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Old 02-19-2013, 02:16 PM
69 widetrack 69 widetrack is offline
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Sorry for taking so long to respond but I've been a little busy and haven't even had time to check my Emails. Flash is referring to the product (Primer, Single Stage Paint, and Clear Coat) that has been applied to your vehicle, when a product has flashed it means that sufficient solvents have evaporated so that it almost feels dry to the touch. When you can touch the sprayed surface (and I usually touch the masked area, not the sprayed surface) and it's not wet, it has flashed off and your ready for your next coat. It can feel tacky but not completely set up with primers single stage and clear coats, base coat is flashed when it appears to be dry and won't tape mark if you put a piece of masking tape on it. When base coat has reached this stage, it can be clear coated. Flash times are one of the most important components in a quality paint job. If you don't allow proper flash times, solvents can be trapped resulting in sinking, solvent popping and in base coat clear coat applications result in the delamination of the top coat (clear coat). Typically flash times are 15 to 20 minutes depending on the product, what speed of hardner and or reducer you use, air flow and the ambient air temperature. For example if your spraying and epoxy primer using a medium hardner and medium reducer, the temperature that your spraying at is about 70 degrees and you have fans clearing out the air in your painting environment, your applying the primer at a medium wet rate, flash times would be 15 to 20 minutes. If any one of these variables changes, speed of hardners & reducers, air temperature and air flow, the flash times can be faster or slower. Feel your masked area to make sure that the product is setting up, tacky...not wet.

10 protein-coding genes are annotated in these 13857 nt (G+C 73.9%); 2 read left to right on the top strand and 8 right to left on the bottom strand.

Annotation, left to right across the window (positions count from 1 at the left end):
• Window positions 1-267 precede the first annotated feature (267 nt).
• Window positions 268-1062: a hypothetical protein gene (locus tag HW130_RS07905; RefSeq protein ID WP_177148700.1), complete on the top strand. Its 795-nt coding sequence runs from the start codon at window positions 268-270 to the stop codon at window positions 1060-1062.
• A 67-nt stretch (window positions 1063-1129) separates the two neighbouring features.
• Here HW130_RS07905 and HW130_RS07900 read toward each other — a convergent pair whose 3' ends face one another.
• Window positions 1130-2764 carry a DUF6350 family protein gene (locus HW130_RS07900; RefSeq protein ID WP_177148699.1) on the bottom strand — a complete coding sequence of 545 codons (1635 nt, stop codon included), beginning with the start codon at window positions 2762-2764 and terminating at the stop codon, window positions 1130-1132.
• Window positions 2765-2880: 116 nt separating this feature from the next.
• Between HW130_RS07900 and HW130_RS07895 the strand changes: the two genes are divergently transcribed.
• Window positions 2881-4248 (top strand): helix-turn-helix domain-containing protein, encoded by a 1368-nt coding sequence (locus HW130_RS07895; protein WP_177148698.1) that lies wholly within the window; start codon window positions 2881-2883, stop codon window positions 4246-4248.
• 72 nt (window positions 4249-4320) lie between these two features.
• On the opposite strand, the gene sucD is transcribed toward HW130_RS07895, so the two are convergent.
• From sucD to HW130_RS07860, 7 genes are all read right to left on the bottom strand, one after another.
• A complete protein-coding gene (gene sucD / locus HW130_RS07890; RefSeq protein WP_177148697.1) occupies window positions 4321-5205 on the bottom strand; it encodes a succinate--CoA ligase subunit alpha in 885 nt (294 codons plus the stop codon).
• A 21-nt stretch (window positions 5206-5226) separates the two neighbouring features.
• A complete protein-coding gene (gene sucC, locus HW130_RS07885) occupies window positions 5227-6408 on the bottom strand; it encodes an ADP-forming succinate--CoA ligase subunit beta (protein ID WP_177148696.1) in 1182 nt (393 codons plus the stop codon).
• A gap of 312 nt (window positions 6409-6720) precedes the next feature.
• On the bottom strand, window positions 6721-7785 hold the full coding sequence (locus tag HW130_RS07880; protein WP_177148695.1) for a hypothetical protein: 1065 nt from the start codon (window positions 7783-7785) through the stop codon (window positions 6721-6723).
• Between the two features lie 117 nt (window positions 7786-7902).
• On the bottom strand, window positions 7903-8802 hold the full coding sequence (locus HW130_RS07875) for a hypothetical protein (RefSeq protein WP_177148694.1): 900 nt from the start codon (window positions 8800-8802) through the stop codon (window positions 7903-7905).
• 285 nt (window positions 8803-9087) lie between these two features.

As I mentioned feel the masked area (I use the back of my hand and gently brush it over the area, if I can brush my hand over the primed area and it doesn't mark the primed area and I've waited the appropriate time it has flashed)...Base Coat needs to be dry before it's considered flashed, one of the biggest mistakes painters make is to not allow enough flash time...I have found that if I feel I've done everything correctly, medium wet coats, reducers, hardners, temperature, air flow and I feel the area and it feels flashed...give it another 5 to 10 minutes for insurance, then you know it's flashed.

Leave your masking paper and tape on the vehicle between coat of the same priming session, no need to re-mask between coats.

If you need or would want a more detailed and technical reason for flash times I'd be happy to give it to you. It's a rather long drawn out process to explain what solvents do after they are applied...but when explained many painters seem to understand the importance more readily.

Ray
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